4 Ways to Avoid Burnout and Thrive Instead

You deserve to feel fulfillment, well-being and a sense of thriving in your life - not burnt out. Here's four ways to do it.

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Photo: Brodie Vissers
Photo: Brodie Vissers

One of the more harmful trends over the last decade has been the business world’s obsession with hustle. Influencers are all over social media touting the merits of hustling, as if hustling was more important than actually producing results. 

Unsurprisingly, a new trend is taking shape: burnout. Data is suggesting that more than 50% of all workers feel burnt out. Data also shows that Americans are the most overworked in the developed world. This is not a formula for sustainable well-being or enjoying a sense of fulfillment from life and work.

Luckily, burnout does not happen overnight, and the best way to address it is to prevent it from being a problem in the first place. There are a number of important things you can do that mitigate the risk of burnout. Here are four important ways you can avoid burnout.


It’s likely no surprise to see meditation at the top of this list. In my experience, meditation was a life-changing practice that helped me resolve health problems, lower my anxiety and heal my depression in my mid-twenties. 

As an on-going practice, meditation helps me:

  • Maintain a lower baseline for stress and anxiety.
  • Calm my nervous system.
  • Feel a deeper connection to myself and what I want to create.
  • Maintain a better sense of what changes are showing up in my life, and how I can respond.

Adding a meditation practice to your routine is easier than most people think. A quick three minute meditation in between meetings can lower your stress response and help you feel more calm in the next meeting. A fifteen minute session at the end of your day can help ground you back into your body while reducing the stress from the day. A thirty minute meditation in the morning can provide you with a foundation of clarity, calm and connection that lasts the entire day.

Add more self-care to your routine

The easy part about self-care is coming up with good options (massage, baths, time in nature, etc). The hard part is being aware of when you need it.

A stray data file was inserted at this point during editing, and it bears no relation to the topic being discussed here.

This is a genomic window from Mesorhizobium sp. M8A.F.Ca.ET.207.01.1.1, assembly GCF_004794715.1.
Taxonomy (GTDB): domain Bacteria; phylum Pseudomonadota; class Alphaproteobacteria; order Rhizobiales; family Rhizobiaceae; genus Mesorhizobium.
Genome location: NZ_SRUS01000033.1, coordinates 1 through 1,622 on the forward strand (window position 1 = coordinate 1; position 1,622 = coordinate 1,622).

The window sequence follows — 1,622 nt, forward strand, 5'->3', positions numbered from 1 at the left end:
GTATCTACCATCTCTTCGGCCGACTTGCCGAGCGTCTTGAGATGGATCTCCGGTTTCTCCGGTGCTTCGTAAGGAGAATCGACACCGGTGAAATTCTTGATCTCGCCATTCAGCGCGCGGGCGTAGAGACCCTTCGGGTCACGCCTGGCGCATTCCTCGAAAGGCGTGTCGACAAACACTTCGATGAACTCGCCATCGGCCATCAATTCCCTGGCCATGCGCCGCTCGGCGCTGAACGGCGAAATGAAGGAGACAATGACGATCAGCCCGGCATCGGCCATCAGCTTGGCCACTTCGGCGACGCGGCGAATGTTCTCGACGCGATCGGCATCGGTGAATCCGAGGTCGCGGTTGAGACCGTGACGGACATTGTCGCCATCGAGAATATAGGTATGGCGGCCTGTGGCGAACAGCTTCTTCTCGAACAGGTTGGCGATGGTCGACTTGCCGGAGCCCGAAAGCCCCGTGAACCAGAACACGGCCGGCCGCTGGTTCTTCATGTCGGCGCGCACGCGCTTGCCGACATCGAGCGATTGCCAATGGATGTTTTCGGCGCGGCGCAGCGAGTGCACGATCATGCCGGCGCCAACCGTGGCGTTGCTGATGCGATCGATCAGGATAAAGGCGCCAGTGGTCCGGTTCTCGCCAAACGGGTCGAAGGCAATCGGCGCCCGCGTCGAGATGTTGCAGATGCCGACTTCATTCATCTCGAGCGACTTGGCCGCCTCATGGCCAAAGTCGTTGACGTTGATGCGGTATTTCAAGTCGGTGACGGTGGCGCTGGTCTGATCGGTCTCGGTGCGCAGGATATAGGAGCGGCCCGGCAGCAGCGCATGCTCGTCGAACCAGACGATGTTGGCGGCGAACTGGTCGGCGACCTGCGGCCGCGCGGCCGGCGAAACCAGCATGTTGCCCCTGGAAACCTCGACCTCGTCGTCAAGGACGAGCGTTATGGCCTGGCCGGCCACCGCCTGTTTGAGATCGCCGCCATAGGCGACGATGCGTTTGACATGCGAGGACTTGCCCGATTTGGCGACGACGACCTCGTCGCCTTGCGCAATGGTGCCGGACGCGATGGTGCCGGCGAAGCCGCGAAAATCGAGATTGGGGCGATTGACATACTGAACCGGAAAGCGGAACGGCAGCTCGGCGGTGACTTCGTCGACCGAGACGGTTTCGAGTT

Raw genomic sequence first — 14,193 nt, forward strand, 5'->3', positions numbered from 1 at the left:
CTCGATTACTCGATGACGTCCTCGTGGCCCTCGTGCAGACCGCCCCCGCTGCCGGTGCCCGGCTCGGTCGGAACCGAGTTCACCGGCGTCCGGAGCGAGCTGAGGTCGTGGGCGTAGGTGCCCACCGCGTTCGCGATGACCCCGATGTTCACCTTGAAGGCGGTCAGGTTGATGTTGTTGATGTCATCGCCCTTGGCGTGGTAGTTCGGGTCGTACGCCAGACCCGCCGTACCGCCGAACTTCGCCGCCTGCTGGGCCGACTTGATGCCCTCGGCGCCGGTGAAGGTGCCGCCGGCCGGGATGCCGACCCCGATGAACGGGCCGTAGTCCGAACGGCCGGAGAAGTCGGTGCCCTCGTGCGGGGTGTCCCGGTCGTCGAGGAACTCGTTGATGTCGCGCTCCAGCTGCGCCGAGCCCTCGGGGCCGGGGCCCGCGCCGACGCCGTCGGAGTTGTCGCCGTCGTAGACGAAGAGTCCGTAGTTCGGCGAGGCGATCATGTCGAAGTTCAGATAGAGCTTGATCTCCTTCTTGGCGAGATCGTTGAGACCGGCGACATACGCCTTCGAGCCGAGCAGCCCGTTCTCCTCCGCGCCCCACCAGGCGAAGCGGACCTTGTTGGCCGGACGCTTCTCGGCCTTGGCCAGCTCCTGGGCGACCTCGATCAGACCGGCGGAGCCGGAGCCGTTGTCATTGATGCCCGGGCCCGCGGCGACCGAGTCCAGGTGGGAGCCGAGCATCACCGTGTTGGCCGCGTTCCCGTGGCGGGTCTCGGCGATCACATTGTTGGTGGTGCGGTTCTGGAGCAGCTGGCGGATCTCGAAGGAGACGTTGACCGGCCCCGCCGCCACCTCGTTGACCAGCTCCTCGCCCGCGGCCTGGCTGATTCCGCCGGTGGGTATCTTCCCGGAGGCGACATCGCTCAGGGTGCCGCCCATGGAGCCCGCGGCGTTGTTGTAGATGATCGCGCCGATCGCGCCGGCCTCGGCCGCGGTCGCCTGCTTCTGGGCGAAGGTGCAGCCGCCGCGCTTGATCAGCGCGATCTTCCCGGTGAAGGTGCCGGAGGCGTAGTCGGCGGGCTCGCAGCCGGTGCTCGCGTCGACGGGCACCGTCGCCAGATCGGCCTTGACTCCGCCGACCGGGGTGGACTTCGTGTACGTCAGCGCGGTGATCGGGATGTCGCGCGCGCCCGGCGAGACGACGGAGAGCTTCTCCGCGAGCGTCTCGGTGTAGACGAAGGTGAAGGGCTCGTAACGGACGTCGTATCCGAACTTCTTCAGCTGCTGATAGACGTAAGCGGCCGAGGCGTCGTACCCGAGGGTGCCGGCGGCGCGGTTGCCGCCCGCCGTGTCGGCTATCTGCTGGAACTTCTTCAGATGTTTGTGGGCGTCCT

When hours turn into days, and days turn into weeks, it’s easy to lose sight of your physical and emotional needs. You can tell yourself that relief is on the other side of a deadline, yet we all know there is another deadline just around the corner.

The most effective way to ensure you get the self-care you need is to schedule it. Put the monthly massage you need on the calendar, schedule a weekly hike and block an hour for a relaxing bath each week. Even scheduling a “quiet moment” each day can help you rest and restore your energy.

Resist the temptation to reschedule these important appointments with yourself. The key is to do these things before you need them, and scheduling them ahead of time helps you do that. 

Increase your self-awareness

Self-awareness is the key to good self-care (described in number three). You need to be aware that your body and mind both need rest, and that you need a break. Yet the hustle-lifestyle disconnects us from ourselves. 

The remedy is to use the power of the “check-in.” The “check-in” is a tool I’ve learned while participating in, and leading, men’s emotional work. For thirty seconds, I close my eyes and take inventory on how my body and mind feels on a physical level, and then I repeat the process to examine how I feel on an emotional level. 

This process helps me notice if my body is tight, if I’m feeling anxious or if I have any other needs that are not being addressed. I do it every day, and it helps me know when I need a bath, when I need to go to bed early or when I need to get outdoors for a hike. 

Understand that burnout is not about passion

Many people confuse burnout with passion, motivation or drive. They believe that if they find a job they are passionate about, or find a source of deeper motivation, they wouldn’t experience burnout. The issue with this logic is that burnout is not something you can power through. 

In my experience, my burnout was not caused a lack of passion or motivation. I was deeply motivated to make my startup a success and I loved being an entrepreneur.

What I didn’t possess were the habits or practices described above. I didn’t have the self-awareness to slow down and I didn’t have the self-love to enforce healthy boundaries.

The trap is believing that every moment is life or death, that every second spent not working is wasted, and that the results are on the other side of another 18 hour work day. 


The one big lesson I’ve learned about hustling and burnout is that you can’t be effective when you can’t work. Burnout can lead to serious health risks, which can render you useless.

It’s far more efficient to honor your drive for success by creating a routine that keeps your body and mind healthy on a sustainable level. You’ll work more effectively and you’ll enjoy a deeper sense of well-being along the way.

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